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Version: 2.7 (deprecated)

Protobuf and gRPC

How to generate Python from Protocol Buffers.

When you depend on a protobuf_library in a Python target (like a python_library), Pants will run the Protoc compiler to generate Python code that you can import and use like normal Python code.

Example repository

See the Python example repository for an example of using Protobuf to generate Python.

Benefit of Pants: generated files are always up-to-date

With Pants, there's no need to manually regenerate your code. Pants will ensure you are always using up-to-date files in your builds.

Thanks to fine-grained caching, Pants will regenerate the minimum amount of code required when you do make changes.

Step 1: Activate the Protobuf Python backend

Add this to your pants.toml:

backend_packages.add = [

This adds the new protobuf_library target, which you can confirm by running ./pants help protobuf_library.

Enable the MyPy Protobuf plugin

The MyPy Protobuf plugin generates .pyi type stubs. If you use MyPy through Pants's typecheck goal, this will ensure MyPy understands your generated code.

To activate, set mypy_plugin = true in the [python-protobuf] scope:

mypy_plugin = true

MyPy will use the generated .pyi type stub file, rather than looking at the .py implementation file.

Want to use other protocols, like Thrift?

Please message us on Slack if you would like support for more protocols. We would be happy to either add support to the core Pants distribution or to help you to write a plugin.

Step 2: Set up the protobuf and/or grpcio runtime libraries

Generated Python files require the protobuf library for their imports to work properly. If you're using gRPC, you also need the grpcio library.

First, add protobuf—and grpcio, if relevant— to your requirements.txt (see Third-party dependencies).


Then, add the targets' addresses to the option runtime_dependencies in the [python-protobuf] scope. Pants will use this to automatically add the target(s) to the dependencies field for every protobuf_library() target you write.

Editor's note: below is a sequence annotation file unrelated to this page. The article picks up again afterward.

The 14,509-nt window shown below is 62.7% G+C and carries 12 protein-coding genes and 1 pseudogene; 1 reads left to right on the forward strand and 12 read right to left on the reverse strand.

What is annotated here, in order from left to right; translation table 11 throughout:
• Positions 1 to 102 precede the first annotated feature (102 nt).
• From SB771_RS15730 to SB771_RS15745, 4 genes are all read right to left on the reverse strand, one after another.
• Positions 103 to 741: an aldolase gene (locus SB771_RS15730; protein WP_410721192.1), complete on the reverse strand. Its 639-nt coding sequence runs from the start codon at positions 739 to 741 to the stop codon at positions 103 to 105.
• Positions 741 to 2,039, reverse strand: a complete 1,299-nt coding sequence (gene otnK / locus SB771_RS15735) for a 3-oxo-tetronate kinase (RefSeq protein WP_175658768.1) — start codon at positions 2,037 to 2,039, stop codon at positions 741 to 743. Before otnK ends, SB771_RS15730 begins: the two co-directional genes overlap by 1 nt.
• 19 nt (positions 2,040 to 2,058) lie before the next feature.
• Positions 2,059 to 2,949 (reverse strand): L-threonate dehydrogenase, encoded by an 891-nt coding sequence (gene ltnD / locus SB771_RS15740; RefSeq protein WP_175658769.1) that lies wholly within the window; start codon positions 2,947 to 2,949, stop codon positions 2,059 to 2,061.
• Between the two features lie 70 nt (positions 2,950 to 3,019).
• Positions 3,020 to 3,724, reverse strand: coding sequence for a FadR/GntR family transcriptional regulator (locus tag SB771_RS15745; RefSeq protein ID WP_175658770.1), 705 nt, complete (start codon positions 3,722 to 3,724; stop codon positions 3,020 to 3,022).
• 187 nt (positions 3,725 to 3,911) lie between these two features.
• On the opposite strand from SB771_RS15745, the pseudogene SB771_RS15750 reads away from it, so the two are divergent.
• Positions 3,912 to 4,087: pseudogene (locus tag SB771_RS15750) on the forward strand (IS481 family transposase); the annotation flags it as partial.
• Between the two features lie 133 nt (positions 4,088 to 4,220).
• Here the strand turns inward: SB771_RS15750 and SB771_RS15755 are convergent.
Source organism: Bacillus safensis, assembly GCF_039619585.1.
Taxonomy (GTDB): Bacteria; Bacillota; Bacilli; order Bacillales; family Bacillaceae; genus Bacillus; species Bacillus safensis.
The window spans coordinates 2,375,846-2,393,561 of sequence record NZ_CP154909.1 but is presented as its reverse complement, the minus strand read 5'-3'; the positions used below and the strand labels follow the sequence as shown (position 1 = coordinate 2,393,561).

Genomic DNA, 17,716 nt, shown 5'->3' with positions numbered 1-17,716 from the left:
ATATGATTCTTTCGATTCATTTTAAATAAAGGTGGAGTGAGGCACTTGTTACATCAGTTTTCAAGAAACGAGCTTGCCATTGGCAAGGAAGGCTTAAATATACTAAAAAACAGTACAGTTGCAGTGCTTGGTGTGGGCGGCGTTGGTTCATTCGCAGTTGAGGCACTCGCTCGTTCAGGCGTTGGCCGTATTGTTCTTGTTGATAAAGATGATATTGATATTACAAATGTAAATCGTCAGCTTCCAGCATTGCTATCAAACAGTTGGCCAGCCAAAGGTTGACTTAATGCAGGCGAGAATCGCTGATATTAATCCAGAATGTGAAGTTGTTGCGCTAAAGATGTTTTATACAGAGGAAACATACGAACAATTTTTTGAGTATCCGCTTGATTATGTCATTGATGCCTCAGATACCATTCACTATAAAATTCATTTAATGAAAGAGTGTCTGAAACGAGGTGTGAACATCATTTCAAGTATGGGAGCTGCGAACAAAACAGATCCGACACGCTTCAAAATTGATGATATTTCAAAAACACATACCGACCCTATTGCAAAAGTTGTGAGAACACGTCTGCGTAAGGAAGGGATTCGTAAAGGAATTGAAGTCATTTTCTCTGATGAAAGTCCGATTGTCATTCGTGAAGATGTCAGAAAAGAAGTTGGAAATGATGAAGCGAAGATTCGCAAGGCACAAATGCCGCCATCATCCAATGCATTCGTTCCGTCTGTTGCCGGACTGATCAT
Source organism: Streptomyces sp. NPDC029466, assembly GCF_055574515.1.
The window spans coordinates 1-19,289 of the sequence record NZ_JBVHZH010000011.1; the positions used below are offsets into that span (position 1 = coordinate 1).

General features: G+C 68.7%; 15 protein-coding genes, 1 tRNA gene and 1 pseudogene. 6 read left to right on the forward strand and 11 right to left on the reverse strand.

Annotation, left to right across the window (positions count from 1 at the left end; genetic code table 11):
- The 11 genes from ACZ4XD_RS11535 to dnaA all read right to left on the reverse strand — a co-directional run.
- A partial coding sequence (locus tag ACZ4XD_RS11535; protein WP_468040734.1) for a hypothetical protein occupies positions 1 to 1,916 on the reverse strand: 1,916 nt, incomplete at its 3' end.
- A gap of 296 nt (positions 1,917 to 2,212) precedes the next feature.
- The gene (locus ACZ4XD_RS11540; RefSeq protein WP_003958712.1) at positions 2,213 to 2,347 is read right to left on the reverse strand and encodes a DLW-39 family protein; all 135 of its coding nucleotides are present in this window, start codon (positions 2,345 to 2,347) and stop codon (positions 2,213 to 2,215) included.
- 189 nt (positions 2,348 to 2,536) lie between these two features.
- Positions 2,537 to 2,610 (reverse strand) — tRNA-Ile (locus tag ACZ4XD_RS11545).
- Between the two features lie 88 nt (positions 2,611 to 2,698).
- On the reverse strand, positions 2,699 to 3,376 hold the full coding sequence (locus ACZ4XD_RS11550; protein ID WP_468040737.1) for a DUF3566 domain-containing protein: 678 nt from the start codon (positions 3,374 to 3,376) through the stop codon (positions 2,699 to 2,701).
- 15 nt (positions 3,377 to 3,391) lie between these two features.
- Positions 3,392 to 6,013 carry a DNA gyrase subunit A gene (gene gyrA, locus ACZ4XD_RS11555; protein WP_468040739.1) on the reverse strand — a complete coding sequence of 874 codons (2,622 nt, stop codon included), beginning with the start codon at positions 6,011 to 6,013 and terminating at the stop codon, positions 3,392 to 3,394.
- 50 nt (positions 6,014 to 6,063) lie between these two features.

# Use the path to your 3rd-party requirements,
# e.g. `3rdparty/python:protobuf`.
runtime_dependencies = ["//:grpcio", "//:protobuf"]

Step 3: Define a protobuf_library target

Wherever you create your .proto files, add a protobuf_library.

# `sources` defaults to `['*.proto']`.

Pants will use dependency inference for any import statements in your .proto files, which you can confirm by running ./pants dependencies path/to/file.proto. You can also manually add to the dependencies field.

If you want gRPC code generated, set grpc=True.


Step 4: Use the protobuf_library in your Python code

Now, you can import the generated Python module in your Python code. For example, to import project/example/f.proto, add import project.example.f_pb2 to your code.

Pants's dependency inference will detect Python imports of Protobuf modules, which you can confirm by running ./pants dependencies path/to/

If gRPC is activated, you can also import the module with _pb2_grpc at the end, e.g. project.example.f_pb2_grpc.

from project.example.f_pb2 import HelloReply
from project.example.f_pb2_grcp import GreeterServicer
Run ./pants export-codegen :: to inspect the files

./pants export-codegen :: will run all relevant code generators and write the files to dist/codegen using the same paths used normally by Pants.

You do not need to run this goal for codegen to work when using Pants; export-codegen is only for external consumption outside of Pants.

You likely need to add empty files

By default, Pants will generate the Python files in the same directory as the .proto file. To get Python imports working properly, you will likely need to add an empty in the same location, and possibly in ancestor directories. You do not need to add a python_library() target; Pants will automatically include the file.

See the below section "Protobuf and source roots" for how to generate into a different directory. If you use this option, you will still likely need an empty file in the destination directory.

Protobuf and source roots

By default, generated code goes into the same source root as the .proto file from which it was generated. For example, a file src/proto/example/f.proto will generate src/proto/example/

However this may not always be what you want. In particular, you may not want to have to add __init__py files under src/proto just so you can import Python code generated to that source root.

You can configure a different source root for generated code by setting the python_source_root field:


Now src/proto/example/f.proto will generate src/python/example/, i.e., the generated files will share a source root with your other Python code.

Set the .proto file's package relative to the source root

Remember that the package directive in your .proto file should be relative to the source root.

For example, if you have a file at src/proto/example/subdir/f.proto, you'd set its package to example.subdir; and in your Python code, from example.subdir import f_pb2.